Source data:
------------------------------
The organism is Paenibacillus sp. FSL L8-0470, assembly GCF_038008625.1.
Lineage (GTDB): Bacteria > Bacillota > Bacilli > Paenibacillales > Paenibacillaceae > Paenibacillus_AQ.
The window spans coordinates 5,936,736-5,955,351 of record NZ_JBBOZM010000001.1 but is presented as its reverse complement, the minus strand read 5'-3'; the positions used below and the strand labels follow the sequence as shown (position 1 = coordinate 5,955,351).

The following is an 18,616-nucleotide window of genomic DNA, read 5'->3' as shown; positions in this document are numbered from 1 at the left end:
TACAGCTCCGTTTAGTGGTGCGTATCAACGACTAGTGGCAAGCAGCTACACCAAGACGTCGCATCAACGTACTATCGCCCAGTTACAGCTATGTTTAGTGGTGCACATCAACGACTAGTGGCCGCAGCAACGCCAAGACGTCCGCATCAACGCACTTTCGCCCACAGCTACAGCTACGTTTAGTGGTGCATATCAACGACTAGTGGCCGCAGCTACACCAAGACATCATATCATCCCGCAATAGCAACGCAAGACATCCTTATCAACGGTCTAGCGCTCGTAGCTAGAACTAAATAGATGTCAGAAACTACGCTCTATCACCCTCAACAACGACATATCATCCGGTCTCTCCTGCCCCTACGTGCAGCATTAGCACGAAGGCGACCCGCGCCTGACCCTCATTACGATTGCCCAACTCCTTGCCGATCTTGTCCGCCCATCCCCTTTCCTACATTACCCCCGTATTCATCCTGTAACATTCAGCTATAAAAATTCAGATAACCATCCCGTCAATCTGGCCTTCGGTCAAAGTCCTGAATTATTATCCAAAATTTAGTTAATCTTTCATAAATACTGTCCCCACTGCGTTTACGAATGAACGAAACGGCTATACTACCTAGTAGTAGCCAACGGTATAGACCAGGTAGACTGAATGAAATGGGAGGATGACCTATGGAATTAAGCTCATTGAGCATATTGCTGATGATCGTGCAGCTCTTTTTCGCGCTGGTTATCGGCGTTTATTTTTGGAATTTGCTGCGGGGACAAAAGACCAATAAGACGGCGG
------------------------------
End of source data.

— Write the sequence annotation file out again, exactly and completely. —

The organism is Paenibacillus sp. FSL L8-0470, assembly GCF_038008625.1.
Lineage (GTDB): Bacteria > Bacillota > Bacilli > Paenibacillales > Paenibacillaceae > Paenibacillus_AQ.
The window spans coordinates 5,936,736-5,955,351 of record NZ_JBBOZM010000001.1 but is presented as its reverse complement, the minus strand read 5'-3'; the positions used below and the strand labels follow the sequence as shown (position 1 = coordinate 5,955,351).

The following is an 18,616-nucleotide window of genomic DNA, read 5'->3' as shown; positions in this document are numbered from 1 at the left end:
TACAGCTCCGTTTAGTGGTGCGTATCAACGACTAGTGGCAAGCAGCTACACCAAGACGTCGCATCAACGTACTATCGCCCAGTTACAGCTATGTTTAGTGGTGCACATCAACGACTAGTGGCCGCAGCAACGCCAAGACGTCCGCATCAACGCACTTTCGCCCACAGCTACAGCTACGTTTAGTGGTGCATATCAACGACTAGTGGCCGCAGCTACACCAAGACATCATATCATCCCGCAATAGCAACGCAAGACATCCTTATCAACGGTCTAGCGCTCGTAGCTAGAACTAAATAGATGTCAGAAACTACGCTCTATCACCCTCAACAACGACATATCATCCGGTCTCTCCTGCCCCTACGTGCAGCATTAGCACGAAGGCGACCCGCGCCTGACCCTCATTACGATTGCCCAACTCCTTGCCGATCTTGTCCGCCCATCCCCTTTCCTACATTACCCCCGTATTCATCCTGTAACATTCAGCTATAAAAATTCAGATAACCATCCCGTCAATCTGGCCTTCGGTCAAAGTCCTGAATTATTATCCAAAATTTAGTTAATCTTTCATAAATACTGTCCCCACTGCGTTTACGAATGAACGAAACGGCTATACTACCTAGTAGTAGCCAACGGTATAGACCAGGTAGACTGAATGAAATGGGAGGATGACCTATGGAATTAAGCTCATTGAGCATATTGCTGATGATCGTGCAGCTCTTTTTCGCGCTGGTTATCGGCGTTTATTTTTGGAATTTGCTGCGGGGACAAAAGACCAATAAGACGGCGG